Men Developing Emotional Intelligence Through Meditation? Integrating Narrative, Cognitive and Electroencephalography (EEG) Evidence.
Lomas, T., Edginton, Trudi, Cartwright, Tina and Ridge, Damien 2013. Men Developing Emotional Intelligence Through Meditation? Integrating Narrative, Cognitive and Electroencephalography (EEG) Evidence. Psychology of Men & Masculinity. 15 (2), pp. 213-224.
|Authors||Lomas, T., Edginton, Trudi, Cartwright, Tina and Ridge, Damien|
Traditional masculine norms around emotions (e.g., inexpressiveness) can mean men have difficulties managing their emotions, contributing to potential mental health problems. However, it is recognized that men and masculinities are diverse, and that some men can positively self-manage their mental health, although this has received little attention in the literature. Uniquely, we sought to find men who had discovered ways to engage constructively with their emotions, in this case through meditation. Thirty male meditators, recruited using a maximum variation sampling strategy, participated in a longitudinal mixed-method study in the UK. Participants undertook two cognitive neuroscience sessions – approximately one year apart – comprising cognitive assessments of attention, in combination with EEG measurement during task performance and meditation. In-depth narrative interviews exploring men’s experiences of meditation were also conducted at both time-points, analyzed using a modified constant comparison approach. Taken together, the quantitative and qualitative results suggested men developed attention skills through meditation, although there were variations according to previous meditation experience (e.g., a sharper longitudinal increase in theta amplitude under meditation for novice practitioners). Moreover, development of attention appeared to enhance men’s emotional intelligence, which in turn could be conducive to wellbeing. The paper has implications for psychologists working with men, pointing to the potential for teaching men about better regulating their emotions for improved wellbeing.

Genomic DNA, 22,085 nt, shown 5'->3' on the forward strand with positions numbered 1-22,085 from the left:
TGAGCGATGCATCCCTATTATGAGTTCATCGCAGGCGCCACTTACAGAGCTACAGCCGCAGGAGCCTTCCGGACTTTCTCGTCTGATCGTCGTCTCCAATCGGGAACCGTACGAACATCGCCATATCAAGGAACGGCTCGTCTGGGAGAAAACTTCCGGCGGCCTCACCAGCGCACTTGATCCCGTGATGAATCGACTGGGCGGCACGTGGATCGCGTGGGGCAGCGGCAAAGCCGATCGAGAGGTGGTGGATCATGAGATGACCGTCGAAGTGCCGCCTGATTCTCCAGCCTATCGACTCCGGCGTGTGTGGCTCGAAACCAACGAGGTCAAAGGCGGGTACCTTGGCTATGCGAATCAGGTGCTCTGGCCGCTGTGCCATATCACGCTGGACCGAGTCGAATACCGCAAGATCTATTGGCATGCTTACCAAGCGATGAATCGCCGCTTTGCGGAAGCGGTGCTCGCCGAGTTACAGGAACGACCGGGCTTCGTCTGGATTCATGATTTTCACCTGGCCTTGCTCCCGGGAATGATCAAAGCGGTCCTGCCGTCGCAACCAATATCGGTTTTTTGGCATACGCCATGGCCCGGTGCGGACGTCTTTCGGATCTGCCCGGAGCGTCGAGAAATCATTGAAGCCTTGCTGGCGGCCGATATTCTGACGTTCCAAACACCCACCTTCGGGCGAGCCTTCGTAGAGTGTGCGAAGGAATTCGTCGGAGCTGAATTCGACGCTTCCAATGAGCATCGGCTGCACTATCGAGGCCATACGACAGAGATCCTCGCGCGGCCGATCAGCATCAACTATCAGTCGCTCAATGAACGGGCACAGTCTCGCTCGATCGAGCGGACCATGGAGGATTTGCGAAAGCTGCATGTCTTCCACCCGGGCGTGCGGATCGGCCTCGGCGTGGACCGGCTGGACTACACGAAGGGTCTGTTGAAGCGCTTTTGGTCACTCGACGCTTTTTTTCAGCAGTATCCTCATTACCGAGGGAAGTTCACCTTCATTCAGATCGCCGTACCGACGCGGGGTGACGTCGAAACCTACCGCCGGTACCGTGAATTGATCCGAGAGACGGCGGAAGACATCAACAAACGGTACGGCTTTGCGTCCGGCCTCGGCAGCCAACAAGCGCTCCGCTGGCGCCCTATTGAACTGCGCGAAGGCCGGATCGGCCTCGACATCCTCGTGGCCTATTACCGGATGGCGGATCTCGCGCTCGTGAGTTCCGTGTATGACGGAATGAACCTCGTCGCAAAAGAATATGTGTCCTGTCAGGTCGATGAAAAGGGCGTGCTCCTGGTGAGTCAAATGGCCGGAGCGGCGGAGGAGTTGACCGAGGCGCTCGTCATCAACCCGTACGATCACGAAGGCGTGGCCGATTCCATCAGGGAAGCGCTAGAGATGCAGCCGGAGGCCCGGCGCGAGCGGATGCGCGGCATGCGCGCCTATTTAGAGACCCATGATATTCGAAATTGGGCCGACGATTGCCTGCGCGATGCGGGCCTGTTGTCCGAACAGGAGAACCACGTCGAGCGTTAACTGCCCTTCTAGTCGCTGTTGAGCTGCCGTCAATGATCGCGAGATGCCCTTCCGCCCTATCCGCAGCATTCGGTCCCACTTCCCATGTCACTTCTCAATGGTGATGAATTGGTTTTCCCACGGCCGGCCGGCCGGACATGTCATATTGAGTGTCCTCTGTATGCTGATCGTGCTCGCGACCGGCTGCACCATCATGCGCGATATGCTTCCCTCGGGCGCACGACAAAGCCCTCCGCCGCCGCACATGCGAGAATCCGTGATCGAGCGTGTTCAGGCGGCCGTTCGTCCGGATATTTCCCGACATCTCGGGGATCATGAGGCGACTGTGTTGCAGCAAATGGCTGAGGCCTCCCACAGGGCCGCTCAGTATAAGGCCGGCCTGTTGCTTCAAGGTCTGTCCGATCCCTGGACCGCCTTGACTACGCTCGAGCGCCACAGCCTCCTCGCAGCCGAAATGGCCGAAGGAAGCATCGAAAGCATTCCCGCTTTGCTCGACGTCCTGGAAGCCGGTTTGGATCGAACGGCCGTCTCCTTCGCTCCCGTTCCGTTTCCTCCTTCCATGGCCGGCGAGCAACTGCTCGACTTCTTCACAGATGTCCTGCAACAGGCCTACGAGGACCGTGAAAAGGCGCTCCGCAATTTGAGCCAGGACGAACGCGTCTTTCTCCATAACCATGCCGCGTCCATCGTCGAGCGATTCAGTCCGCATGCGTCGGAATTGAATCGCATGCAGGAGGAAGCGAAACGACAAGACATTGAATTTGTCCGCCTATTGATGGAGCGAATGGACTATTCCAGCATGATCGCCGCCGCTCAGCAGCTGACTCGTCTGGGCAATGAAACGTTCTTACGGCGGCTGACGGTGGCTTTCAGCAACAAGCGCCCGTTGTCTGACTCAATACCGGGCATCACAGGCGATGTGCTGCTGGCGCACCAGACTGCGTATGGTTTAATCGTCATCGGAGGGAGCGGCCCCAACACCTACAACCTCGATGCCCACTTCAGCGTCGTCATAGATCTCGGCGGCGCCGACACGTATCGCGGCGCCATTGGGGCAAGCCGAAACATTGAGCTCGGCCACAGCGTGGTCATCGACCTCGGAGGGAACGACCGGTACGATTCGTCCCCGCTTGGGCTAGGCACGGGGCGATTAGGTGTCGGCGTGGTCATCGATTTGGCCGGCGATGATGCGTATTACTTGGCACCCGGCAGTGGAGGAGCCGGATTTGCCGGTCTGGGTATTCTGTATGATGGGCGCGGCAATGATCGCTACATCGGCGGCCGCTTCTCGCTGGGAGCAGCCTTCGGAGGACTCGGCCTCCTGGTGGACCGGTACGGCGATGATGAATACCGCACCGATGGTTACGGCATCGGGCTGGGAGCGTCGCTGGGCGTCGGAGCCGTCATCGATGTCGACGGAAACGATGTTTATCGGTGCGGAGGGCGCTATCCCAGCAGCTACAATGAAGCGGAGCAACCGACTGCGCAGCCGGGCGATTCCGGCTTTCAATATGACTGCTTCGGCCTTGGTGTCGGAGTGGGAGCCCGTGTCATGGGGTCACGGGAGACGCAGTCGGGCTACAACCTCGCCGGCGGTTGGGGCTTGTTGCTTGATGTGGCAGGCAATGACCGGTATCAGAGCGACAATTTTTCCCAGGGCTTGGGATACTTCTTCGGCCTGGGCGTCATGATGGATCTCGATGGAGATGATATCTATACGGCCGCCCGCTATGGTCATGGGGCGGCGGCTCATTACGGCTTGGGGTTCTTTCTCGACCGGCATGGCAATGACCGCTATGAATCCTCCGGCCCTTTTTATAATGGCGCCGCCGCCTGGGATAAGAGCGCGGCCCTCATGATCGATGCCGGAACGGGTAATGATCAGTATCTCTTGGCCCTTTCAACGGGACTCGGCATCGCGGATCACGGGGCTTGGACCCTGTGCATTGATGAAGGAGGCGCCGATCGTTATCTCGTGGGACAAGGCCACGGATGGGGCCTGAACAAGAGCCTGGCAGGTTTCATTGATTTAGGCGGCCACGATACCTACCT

|Keywords||alexithymia; emotional intelligence; meditation; men|
|Journal||Psychology of Men & Masculinity|
|Journal citation||15 (2), pp. 213-224|
|Accepted author manuscript|
|Web address (URL)||http://dx.doi.org/10.1037/a0032191|
|Publication process dates|
|Deposited||24 Oct 2013|
|Accepted||23 Jun 2013|
|Accepted||23 Jun 2013|
|Copyright information||© The authors 2013. This article may not exactly replicate the final version published in the APA journal. It is not the copy of record.|
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